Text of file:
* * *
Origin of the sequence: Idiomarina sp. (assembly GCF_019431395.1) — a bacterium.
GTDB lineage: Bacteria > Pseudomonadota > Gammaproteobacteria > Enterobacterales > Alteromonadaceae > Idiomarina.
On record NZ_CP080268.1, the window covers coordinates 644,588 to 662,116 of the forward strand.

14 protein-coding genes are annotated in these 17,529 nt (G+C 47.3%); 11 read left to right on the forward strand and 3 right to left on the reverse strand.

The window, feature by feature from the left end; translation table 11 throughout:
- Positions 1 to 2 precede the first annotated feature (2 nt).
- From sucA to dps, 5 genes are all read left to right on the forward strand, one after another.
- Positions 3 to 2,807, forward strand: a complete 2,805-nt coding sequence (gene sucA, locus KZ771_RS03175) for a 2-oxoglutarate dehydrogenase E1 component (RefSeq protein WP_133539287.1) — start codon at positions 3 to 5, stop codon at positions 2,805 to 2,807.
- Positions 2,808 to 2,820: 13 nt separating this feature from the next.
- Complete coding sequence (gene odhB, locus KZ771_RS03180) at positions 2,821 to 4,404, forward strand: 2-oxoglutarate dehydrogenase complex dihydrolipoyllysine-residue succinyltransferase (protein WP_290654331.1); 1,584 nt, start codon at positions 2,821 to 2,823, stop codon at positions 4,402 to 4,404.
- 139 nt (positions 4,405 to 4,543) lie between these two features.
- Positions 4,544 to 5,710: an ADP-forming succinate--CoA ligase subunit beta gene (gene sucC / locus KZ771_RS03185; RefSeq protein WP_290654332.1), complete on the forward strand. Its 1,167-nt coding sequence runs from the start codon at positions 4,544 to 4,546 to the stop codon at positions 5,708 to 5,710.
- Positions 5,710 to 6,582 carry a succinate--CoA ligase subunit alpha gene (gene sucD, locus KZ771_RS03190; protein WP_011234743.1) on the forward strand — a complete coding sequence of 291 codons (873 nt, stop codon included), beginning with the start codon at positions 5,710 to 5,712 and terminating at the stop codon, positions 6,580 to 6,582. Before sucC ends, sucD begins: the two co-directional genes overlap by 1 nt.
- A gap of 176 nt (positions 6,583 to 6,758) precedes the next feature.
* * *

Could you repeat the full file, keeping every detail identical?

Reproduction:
Origin of the sequence: Idiomarina sp. (assembly GCF_019431395.1) — a bacterium.
GTDB lineage: Bacteria > Pseudomonadota > Gammaproteobacteria > Enterobacterales > Alteromonadaceae > Idiomarina.
On record NZ_CP080268.1, the window covers coordinates 644,588 to 662,116 of the forward strand.

14 protein-coding genes are annotated in these 17,529 nt (G+C 47.3%); 11 read left to right on the forward strand and 3 right to left on the reverse strand.

The window, feature by feature from the left end; translation table 11 throughout:
- Positions 1 to 2 precede the first annotated feature (2 nt).
- From sucA to dps, 5 genes are all read left to right on the forward strand, one after another.
- Positions 3 to 2,807, forward strand: a complete 2,805-nt coding sequence (gene sucA, locus KZ771_RS03175) for a 2-oxoglutarate dehydrogenase E1 component (RefSeq protein WP_133539287.1) — start codon at positions 3 to 5, stop codon at positions 2,805 to 2,807.
- Positions 2,808 to 2,820: 13 nt separating this feature from the next.
- Complete coding sequence (gene odhB, locus KZ771_RS03180) at positions 2,821 to 4,404, forward strand: 2-oxoglutarate dehydrogenase complex dihydrolipoyllysine-residue succinyltransferase (protein WP_290654331.1); 1,584 nt, start codon at positions 2,821 to 2,823, stop codon at positions 4,402 to 4,404.
- 139 nt (positions 4,405 to 4,543) lie between these two features.
- Positions 4,544 to 5,710: an ADP-forming succinate--CoA ligase subunit beta gene (gene sucC / locus KZ771_RS03185; RefSeq protein WP_290654332.1), complete on the forward strand. Its 1,167-nt coding sequence runs from the start codon at positions 4,544 to 4,546 to the stop codon at positions 5,708 to 5,710.
- Positions 5,710 to 6,582 carry a succinate--CoA ligase subunit alpha gene (gene sucD, locus KZ771_RS03190; protein WP_011234743.1) on the forward strand — a complete coding sequence of 291 codons (873 nt, stop codon included), beginning with the start codon at positions 5,710 to 5,712 and terminating at the stop codon, positions 6,580 to 6,582. Before sucC ends, sucD begins: the two co-directional genes overlap by 1 nt.
- A gap of 176 nt (positions 6,583 to 6,758) precedes the next feature.